I got my first helicopter this week, a Revell "Big One Pro" Coaxial 3 channel 2.4 GHz. At 100 Euros and only 3 channels, I was warned by the sales clerk that it was merely a toy, however, what are these models for if not to play with?

This model is so similar to the Double Horse 9053 Volitation, that I am assuming it is just re-braned by Revell. As far as I understand, the Double Horse line is made by Shuang-ma.

Comparing it to my AR.Drone which broke down last year, it has several interesting properties and features: Overall, I am impressed by the simplicity yet robustness of the frame construction, mechanics and electronics. Most of the frame is in what I assume is aluminium or magnesium, with a few parts of plastic in between. It feels solid, which a number of crashes have proved. The controller / main board is refreshingly simple, but also modular in the sense that motors and LEDs are JST plugged rather than soldered. Only the battery connector and power switch is soldered directly onto the board. This looks very promising as a platform to experiment with.

Apart from the basic electronic components, there are only three interesting chips: The radio receiver; what I assume is the main chip (designated 9118) and a vertically mounted chip, some kind of gyro maybe? Compared to the AR.Drone, refreshingly simple. Shuang-ma charges $15 for a replacement board, and they seem to be available many other places as well.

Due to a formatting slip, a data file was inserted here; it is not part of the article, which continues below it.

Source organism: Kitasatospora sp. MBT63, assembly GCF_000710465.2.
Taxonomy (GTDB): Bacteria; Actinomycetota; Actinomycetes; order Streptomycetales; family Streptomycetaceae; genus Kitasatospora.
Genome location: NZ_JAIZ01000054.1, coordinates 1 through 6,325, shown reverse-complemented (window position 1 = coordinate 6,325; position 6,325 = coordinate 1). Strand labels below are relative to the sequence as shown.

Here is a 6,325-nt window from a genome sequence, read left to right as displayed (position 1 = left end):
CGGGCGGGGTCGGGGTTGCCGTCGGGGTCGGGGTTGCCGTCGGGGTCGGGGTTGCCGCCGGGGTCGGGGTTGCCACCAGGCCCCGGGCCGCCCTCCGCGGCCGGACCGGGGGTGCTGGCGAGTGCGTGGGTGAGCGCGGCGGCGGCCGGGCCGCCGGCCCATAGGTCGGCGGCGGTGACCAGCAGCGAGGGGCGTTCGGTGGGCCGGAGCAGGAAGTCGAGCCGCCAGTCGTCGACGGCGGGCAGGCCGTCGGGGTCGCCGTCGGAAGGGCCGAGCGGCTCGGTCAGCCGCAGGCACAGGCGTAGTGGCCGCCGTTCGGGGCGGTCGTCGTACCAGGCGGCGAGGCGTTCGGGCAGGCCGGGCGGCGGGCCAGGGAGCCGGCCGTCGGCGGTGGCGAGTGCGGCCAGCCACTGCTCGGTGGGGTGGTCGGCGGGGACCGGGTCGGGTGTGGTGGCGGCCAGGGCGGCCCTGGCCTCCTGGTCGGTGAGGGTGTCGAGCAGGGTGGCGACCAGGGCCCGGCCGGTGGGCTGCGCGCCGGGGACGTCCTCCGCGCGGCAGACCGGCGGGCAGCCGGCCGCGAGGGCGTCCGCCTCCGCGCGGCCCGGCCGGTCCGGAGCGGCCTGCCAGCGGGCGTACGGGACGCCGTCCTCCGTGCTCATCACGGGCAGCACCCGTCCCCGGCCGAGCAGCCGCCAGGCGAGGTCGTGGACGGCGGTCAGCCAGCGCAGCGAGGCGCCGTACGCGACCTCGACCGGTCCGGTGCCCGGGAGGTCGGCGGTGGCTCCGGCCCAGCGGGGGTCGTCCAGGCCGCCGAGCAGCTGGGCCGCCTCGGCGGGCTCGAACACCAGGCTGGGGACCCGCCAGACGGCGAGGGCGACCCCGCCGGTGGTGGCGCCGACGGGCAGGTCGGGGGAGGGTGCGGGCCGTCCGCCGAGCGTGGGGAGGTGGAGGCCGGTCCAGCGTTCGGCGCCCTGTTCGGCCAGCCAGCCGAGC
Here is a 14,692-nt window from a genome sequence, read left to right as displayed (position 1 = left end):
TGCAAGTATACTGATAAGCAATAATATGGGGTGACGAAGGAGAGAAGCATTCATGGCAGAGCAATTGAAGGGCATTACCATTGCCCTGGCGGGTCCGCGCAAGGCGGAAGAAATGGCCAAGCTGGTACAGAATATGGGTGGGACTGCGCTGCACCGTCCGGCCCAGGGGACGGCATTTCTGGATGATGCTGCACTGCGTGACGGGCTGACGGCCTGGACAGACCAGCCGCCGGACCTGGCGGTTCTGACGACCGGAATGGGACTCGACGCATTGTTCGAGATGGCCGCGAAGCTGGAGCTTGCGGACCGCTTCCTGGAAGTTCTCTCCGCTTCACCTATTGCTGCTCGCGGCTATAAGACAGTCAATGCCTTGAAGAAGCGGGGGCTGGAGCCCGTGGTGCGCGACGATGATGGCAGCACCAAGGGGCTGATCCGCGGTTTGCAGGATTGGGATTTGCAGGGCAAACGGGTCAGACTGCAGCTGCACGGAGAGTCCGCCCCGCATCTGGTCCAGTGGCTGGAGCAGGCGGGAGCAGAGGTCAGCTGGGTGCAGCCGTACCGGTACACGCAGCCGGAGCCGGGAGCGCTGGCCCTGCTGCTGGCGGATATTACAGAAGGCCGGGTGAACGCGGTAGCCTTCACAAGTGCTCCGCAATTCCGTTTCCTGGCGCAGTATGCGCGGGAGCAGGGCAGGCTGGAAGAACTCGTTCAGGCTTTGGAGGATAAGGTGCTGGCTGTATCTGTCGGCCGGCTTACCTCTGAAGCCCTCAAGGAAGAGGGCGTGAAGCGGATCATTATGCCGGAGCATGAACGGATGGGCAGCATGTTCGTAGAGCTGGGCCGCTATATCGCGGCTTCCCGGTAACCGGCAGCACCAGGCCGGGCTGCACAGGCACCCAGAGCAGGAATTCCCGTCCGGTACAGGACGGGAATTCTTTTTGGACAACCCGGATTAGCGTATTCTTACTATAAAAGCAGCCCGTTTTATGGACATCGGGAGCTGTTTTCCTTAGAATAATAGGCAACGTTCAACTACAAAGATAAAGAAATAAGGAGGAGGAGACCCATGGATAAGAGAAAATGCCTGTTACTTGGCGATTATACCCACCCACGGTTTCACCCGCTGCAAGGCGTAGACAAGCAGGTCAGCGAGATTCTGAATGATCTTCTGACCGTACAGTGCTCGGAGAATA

The battery is a 7.4 V 1300 mAh 2 sell LiPo, with brand name Tianpeng. Revell sells a spare one for 22 Euros, but I found a similar at DealExtreme for $10.5 so ordered that. Then Hobby King has a 1000 mAh for $3.5 so could try that as well.

Finally, the two main motors are designated 9093. I cannot see any make, but they look similar to this Syma Dragonfly. It would be interesting to find more specs on those.

So, I've been given a lot of praise. Are there any down-sides? Well, yeah. First, the plastic hull or shell is of the most fragile kind. After the first flight and crash, there was already a crack. And on the second day a big piece came off. So now I've used all the electrical tape I could find and taped it all together. It doesn't look so nice, but at least it will not crack so easily. I considered removing the hull altogether, however it does protect the LiPo from taking a direct hit in a crash, which is probably good enough reason for keeping it. Once I get into changing a lot of batteries, I might reconsider that, though.

Speaking of batteries again. Five minutes flight time a couple of times a day is not too much fun. In fact, it is rather poor. As mentioned, I've already ordered more, but I wonder if it would be possible to combine some for a bit longer flight time as well.

Finally, on negative notes, the axis for the lower rotor come loose quite often, after a few crashes. I just have to tighten the two screws attaching the lower gear, but is still a bit annoying. Maybe there's a better solution to that.

Overall, I think it was a good buy. Had some fun already, and hoping for plenty of more. Then there are several potential projects and thinking to get into, and repairs to make.